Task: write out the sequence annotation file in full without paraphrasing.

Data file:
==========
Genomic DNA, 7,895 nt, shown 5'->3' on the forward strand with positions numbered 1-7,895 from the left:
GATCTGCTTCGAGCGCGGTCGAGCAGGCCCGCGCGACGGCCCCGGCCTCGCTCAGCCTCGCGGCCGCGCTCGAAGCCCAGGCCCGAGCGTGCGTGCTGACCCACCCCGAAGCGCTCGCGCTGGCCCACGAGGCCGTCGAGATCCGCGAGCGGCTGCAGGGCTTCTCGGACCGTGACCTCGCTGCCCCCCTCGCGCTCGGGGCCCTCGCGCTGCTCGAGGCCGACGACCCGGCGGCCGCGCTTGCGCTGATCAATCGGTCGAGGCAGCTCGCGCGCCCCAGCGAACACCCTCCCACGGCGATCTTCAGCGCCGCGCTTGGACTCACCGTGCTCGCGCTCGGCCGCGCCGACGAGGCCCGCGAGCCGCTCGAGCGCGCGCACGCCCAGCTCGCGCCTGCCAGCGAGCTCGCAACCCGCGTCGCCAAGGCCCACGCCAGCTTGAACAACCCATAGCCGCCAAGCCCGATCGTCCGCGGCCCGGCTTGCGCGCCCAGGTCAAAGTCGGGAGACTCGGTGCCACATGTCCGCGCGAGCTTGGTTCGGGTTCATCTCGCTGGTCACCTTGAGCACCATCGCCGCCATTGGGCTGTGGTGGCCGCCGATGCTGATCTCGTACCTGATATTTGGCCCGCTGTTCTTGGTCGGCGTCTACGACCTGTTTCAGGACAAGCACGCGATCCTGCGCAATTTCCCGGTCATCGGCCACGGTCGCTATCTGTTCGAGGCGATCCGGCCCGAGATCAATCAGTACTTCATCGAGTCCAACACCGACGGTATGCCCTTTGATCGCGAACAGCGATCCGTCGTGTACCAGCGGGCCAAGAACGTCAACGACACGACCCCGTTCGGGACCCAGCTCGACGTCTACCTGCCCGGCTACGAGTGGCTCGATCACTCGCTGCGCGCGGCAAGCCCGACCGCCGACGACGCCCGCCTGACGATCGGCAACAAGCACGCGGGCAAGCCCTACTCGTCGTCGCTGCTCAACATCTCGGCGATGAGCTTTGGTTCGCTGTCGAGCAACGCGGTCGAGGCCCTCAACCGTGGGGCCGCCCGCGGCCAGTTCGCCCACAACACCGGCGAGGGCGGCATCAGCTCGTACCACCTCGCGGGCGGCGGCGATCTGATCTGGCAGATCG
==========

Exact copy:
Genomic DNA, 7,895 nt, shown 5'->3' on the forward strand with positions numbered 1-7,895 from the left:
GATCTGCTTCGAGCGCGGTCGAGCAGGCCCGCGCGACGGCCCCGGCCTCGCTCAGCCTCGCGGCCGCGCTCGAAGCCCAGGCCCGAGCGTGCGTGCTGACCCACCCCGAAGCGCTCGCGCTGGCCCACGAGGCCGTCGAGATCCGCGAGCGGCTGCAGGGCTTCTCGGACCGTGACCTCGCTGCCCCCCTCGCGCTCGGGGCCCTCGCGCTGCTCGAGGCCGACGACCCGGCGGCCGCGCTTGCGCTGATCAATCGGTCGAGGCAGCTCGCGCGCCCCAGCGAACACCCTCCCACGGCGATCTTCAGCGCCGCGCTTGGACTCACCGTGCTCGCGCTCGGCCGCGCCGACGAGGCCCGCGAGCCGCTCGAGCGCGCGCACGCCCAGCTCGCGCCTGCCAGCGAGCTCGCAACCCGCGTCGCCAAGGCCCACGCCAGCTTGAACAACCCATAGCCGCCAAGCCCGATCGTCCGCGGCCCGGCTTGCGCGCCCAGGTCAAAGTCGGGAGACTCGGTGCCACATGTCCGCGCGAGCTTGGTTCGGGTTCATCTCGCTGGTCACCTTGAGCACCATCGCCGCCATTGGGCTGTGGTGGCCGCCGATGCTGATCTCGTACCTGATATTTGGCCCGCTGTTCTTGGTCGGCGTCTACGACCTGTTTCAGGACAAGCACGCGATCCTGCGCAATTTCCCGGTCATCGGCCACGGTCGCTATCTGTTCGAGGCGATCCGGCCCGAGATCAATCAGTACTTCATCGAGTCCAACACCGACGGTATGCCCTTTGATCGCGAACAGCGATCCGTCGTGTACCAGCGGGCCAAGAACGTCAACGACACGACCCCGTTCGGGACCCAGCTCGACGTCTACCTGCCCGGCTACGAGTGGCTCGATCACTCGCTGCGCGCGGCAAGCCCGACCGCCGACGACGCCCGCCTGACGATCGGCAACAAGCACGCGGGCAAGCCCTACTCGTCGTCGCTGCTCAACATCTCGGCGATGAGCTTTGGTTCGCTGTCGAGCAACGCGGTCGAGGCCCTCAACCGTGGGGCCGCCCGCGGCCAGTTCGCCCACAACACCGGCGAGGGCGGCATCAGCTCGTACCACCTCGCGGGCGGCGGCGATCTGATCTGGCAGATCG